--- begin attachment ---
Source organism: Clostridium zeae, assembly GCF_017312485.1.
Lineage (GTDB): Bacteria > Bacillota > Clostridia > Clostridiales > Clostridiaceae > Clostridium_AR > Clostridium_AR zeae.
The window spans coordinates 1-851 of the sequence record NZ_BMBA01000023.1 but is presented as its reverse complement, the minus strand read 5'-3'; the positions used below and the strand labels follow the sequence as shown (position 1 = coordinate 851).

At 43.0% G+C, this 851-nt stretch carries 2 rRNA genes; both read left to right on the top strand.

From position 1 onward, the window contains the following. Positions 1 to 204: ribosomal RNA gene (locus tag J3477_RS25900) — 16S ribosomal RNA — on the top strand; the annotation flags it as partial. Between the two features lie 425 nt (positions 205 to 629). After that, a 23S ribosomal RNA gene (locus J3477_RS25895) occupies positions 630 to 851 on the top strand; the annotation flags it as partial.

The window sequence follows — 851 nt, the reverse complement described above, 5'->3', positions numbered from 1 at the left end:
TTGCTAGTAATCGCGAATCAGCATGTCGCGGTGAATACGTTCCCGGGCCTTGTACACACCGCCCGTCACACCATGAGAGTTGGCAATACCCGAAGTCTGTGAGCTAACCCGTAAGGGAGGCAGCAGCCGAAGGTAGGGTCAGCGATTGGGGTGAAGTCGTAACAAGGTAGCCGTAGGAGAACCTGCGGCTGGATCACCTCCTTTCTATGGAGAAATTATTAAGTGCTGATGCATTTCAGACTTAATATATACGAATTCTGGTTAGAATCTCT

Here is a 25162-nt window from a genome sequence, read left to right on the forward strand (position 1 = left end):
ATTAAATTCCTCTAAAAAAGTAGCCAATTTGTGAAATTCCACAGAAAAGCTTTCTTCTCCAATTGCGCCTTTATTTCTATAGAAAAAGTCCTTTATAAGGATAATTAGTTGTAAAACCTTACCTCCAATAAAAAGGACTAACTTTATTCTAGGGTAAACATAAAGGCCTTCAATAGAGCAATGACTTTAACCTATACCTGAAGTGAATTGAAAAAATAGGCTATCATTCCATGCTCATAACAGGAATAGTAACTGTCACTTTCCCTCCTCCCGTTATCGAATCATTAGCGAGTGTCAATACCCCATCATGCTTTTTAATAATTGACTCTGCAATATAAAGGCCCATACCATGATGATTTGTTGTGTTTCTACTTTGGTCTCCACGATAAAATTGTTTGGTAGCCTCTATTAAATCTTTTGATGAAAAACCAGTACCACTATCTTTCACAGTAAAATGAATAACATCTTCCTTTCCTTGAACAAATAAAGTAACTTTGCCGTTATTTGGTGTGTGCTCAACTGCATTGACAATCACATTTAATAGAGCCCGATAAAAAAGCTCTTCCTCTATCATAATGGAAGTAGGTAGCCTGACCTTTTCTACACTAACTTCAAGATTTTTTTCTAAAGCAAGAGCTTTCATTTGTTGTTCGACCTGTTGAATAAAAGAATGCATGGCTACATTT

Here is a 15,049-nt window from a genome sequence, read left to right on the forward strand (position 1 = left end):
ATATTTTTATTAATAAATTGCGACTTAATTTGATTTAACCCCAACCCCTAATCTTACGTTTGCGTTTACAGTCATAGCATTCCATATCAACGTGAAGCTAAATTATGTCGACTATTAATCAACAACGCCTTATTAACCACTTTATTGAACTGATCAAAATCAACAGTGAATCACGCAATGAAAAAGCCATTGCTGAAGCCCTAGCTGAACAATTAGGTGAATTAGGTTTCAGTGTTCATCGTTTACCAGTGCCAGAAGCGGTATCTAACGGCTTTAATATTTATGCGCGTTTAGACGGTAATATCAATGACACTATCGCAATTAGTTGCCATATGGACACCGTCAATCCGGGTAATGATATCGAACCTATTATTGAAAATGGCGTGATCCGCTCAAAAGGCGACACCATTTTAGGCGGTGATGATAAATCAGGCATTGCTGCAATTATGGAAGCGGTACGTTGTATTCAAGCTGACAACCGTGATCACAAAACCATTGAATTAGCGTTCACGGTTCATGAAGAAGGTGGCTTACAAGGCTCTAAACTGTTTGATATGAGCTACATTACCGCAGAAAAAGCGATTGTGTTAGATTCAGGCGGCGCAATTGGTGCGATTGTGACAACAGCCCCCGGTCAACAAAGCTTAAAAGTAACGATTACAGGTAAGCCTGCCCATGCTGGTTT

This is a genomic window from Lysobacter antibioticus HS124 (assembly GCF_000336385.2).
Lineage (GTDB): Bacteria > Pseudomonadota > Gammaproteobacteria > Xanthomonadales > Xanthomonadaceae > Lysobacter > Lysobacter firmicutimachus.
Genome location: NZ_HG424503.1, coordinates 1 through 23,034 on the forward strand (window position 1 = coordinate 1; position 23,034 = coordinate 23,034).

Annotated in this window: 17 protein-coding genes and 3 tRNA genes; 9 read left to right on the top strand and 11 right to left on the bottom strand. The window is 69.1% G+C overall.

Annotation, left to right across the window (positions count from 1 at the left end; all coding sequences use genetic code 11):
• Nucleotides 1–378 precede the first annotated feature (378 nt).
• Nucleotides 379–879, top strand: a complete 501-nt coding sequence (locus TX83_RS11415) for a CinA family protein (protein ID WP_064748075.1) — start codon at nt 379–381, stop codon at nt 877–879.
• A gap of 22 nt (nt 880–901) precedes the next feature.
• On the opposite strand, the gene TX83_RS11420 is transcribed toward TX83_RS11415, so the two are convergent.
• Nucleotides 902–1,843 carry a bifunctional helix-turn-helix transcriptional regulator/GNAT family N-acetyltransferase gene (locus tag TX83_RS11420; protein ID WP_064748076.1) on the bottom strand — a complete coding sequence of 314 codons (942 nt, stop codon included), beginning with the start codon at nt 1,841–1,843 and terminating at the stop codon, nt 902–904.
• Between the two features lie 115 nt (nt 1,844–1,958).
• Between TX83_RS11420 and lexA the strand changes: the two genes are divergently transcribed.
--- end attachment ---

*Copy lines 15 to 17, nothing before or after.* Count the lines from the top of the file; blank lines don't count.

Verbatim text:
Annotated in this window: 17 protein-coding genes and 3 tRNA genes; 9 read left to right on the top strand and 11 right to left on the bottom strand. The window is 69.1% G+C overall.

Annotation, left to right across the window (positions count from 1 at the left end; all coding sequences use genetic code 11):
• Nucleotides 1–378 precede the first annotated feature (378 nt).